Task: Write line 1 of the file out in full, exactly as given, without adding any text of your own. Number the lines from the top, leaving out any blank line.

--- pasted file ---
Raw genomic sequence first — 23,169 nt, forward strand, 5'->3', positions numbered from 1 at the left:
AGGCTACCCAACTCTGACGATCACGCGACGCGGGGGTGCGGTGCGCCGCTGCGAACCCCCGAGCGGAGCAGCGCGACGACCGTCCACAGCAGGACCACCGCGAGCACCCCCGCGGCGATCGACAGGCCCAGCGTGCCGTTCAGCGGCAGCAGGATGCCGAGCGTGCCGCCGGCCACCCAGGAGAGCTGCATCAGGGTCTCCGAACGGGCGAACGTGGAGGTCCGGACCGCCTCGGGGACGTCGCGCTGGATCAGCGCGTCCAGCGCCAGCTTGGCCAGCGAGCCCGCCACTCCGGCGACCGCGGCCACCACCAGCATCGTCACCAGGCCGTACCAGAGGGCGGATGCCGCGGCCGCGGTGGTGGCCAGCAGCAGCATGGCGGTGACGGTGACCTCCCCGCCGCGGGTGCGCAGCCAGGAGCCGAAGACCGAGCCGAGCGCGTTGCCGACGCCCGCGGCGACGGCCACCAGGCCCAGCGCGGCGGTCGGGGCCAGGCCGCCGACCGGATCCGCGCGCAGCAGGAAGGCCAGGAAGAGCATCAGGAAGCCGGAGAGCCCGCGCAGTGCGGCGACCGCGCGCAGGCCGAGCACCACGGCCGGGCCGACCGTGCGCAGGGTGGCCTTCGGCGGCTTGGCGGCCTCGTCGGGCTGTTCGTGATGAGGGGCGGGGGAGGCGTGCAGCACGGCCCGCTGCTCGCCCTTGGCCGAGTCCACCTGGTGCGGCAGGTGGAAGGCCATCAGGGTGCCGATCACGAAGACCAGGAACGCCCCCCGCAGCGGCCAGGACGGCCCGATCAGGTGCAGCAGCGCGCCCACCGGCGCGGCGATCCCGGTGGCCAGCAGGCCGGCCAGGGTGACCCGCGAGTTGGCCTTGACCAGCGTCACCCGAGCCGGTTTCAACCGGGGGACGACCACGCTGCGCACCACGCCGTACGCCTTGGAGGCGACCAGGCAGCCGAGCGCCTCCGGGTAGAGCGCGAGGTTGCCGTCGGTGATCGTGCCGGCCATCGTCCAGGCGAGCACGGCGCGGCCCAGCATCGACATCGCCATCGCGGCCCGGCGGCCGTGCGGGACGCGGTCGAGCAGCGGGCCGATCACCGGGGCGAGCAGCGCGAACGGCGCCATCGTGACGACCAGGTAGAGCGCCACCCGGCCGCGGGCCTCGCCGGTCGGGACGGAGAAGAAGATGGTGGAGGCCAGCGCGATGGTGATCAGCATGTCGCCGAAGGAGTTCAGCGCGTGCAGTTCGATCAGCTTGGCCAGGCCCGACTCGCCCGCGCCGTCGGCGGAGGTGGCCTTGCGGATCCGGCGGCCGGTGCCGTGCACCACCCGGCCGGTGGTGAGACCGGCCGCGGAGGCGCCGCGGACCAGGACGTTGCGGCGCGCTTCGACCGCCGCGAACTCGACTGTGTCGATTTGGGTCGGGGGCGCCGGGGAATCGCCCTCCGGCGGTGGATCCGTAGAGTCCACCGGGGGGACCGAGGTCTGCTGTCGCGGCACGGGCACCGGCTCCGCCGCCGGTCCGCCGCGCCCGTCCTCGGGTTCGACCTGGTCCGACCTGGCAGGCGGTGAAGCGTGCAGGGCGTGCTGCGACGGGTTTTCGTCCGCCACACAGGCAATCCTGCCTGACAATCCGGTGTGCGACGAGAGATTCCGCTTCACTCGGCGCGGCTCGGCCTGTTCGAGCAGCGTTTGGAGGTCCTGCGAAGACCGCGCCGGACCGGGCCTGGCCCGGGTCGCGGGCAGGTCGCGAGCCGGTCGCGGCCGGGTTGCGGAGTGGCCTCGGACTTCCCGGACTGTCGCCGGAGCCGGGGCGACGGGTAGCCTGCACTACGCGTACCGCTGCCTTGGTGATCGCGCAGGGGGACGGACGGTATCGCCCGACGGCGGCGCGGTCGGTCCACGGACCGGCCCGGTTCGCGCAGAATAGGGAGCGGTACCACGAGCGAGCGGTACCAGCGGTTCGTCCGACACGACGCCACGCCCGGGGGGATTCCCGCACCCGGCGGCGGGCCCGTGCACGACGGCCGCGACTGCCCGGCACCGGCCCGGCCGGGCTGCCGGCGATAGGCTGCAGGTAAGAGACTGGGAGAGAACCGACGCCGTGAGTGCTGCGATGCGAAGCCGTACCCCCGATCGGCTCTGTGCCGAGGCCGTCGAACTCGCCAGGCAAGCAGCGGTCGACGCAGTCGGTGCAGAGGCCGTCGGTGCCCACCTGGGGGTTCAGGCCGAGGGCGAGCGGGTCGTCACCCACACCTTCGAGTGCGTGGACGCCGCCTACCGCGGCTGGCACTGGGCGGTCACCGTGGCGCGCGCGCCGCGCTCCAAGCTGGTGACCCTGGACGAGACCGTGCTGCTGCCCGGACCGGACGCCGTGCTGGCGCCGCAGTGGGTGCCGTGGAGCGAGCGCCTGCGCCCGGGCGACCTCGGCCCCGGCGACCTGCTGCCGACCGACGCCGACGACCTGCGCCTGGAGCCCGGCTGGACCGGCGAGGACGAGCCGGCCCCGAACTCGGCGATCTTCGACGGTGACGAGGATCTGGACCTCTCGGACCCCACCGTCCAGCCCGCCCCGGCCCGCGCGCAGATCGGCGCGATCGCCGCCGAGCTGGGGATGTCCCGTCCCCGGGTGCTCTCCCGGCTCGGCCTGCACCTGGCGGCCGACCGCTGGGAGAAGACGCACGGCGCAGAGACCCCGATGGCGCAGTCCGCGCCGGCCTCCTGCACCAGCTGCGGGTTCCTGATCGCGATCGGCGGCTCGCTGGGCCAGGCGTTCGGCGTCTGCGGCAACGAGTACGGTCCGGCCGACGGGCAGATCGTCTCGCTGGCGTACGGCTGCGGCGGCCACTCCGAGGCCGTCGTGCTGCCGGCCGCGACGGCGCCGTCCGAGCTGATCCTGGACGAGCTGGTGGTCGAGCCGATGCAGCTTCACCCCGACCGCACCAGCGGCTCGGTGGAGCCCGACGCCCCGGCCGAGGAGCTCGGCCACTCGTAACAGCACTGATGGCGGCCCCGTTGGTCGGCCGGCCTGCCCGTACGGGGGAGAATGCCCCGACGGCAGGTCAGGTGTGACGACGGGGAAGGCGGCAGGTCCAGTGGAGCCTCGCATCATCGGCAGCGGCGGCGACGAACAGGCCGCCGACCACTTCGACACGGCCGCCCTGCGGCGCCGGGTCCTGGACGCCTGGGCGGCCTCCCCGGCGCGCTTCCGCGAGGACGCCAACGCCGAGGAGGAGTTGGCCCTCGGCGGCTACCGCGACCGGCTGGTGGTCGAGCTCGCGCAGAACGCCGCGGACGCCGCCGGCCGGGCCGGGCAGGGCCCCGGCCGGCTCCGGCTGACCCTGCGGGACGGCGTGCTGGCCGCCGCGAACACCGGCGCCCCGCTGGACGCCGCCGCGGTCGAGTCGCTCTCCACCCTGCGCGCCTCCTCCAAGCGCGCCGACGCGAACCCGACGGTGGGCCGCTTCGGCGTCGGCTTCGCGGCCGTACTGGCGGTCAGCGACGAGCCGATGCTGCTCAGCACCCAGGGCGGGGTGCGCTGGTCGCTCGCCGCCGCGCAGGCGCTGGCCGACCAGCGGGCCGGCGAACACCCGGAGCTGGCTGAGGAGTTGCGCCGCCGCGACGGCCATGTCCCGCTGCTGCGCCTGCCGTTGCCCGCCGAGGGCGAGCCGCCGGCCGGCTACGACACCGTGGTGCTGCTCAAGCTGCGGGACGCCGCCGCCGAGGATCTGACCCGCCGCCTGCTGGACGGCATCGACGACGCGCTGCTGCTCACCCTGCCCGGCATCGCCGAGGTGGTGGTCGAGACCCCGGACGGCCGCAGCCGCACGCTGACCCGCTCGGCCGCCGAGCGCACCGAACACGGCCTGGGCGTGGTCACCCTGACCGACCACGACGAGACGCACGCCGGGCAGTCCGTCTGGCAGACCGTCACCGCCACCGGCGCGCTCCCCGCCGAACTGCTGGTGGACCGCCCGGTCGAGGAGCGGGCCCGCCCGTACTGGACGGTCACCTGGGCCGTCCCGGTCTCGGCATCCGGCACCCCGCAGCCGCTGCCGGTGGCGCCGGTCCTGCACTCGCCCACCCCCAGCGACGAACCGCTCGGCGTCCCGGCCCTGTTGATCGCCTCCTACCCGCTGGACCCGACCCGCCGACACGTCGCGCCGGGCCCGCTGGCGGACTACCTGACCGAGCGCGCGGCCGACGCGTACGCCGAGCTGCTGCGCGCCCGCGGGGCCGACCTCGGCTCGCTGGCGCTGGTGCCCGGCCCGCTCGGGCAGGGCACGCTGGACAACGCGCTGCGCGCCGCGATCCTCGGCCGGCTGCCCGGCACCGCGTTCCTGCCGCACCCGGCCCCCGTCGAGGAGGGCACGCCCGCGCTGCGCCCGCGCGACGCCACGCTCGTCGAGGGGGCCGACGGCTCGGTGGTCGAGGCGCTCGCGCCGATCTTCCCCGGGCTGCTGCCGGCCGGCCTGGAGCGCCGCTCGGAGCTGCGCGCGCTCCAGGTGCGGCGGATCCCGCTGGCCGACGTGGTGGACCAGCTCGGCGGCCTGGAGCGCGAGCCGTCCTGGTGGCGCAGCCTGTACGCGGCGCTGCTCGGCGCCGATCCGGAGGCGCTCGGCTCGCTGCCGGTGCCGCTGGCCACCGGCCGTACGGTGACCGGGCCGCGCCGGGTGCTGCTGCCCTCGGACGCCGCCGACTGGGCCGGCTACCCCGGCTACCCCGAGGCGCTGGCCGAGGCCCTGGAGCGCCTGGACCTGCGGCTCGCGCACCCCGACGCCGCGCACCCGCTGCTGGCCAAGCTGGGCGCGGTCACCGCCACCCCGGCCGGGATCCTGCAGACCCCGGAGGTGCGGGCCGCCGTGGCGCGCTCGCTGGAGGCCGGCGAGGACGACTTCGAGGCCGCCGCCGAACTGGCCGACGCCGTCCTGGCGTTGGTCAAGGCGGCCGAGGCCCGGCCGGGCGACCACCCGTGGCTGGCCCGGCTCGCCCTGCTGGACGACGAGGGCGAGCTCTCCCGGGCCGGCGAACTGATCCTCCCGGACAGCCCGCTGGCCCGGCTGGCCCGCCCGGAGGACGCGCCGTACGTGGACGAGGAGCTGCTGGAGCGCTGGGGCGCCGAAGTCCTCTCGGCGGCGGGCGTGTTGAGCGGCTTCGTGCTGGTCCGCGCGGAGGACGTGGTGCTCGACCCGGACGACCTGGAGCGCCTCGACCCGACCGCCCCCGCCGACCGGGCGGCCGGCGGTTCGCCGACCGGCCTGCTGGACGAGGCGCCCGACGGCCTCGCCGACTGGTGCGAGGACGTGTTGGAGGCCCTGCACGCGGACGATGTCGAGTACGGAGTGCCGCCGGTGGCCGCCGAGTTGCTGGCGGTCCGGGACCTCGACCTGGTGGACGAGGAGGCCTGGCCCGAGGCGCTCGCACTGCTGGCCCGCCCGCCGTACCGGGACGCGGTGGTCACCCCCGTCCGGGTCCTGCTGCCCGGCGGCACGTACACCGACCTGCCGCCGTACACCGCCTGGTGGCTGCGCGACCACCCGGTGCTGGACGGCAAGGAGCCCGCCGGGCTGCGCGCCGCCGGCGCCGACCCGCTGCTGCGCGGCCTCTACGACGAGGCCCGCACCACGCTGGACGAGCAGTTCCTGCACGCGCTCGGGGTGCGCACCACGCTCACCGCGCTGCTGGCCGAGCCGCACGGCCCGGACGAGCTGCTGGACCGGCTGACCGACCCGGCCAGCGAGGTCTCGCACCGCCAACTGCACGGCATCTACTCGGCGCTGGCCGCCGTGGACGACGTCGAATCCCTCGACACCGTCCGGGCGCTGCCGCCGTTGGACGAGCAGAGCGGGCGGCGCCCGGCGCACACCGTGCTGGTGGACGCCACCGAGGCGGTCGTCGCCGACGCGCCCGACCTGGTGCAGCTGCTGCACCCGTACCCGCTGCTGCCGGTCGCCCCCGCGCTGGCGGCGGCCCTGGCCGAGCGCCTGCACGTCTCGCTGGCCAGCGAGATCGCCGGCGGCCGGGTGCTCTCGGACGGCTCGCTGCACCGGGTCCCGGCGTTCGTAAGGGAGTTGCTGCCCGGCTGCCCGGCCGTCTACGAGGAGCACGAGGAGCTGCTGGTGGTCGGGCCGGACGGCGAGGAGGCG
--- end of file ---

Raw genomic sequence first — 23,169 nt, forward strand, 5'->3', positions numbered from 1 at the left: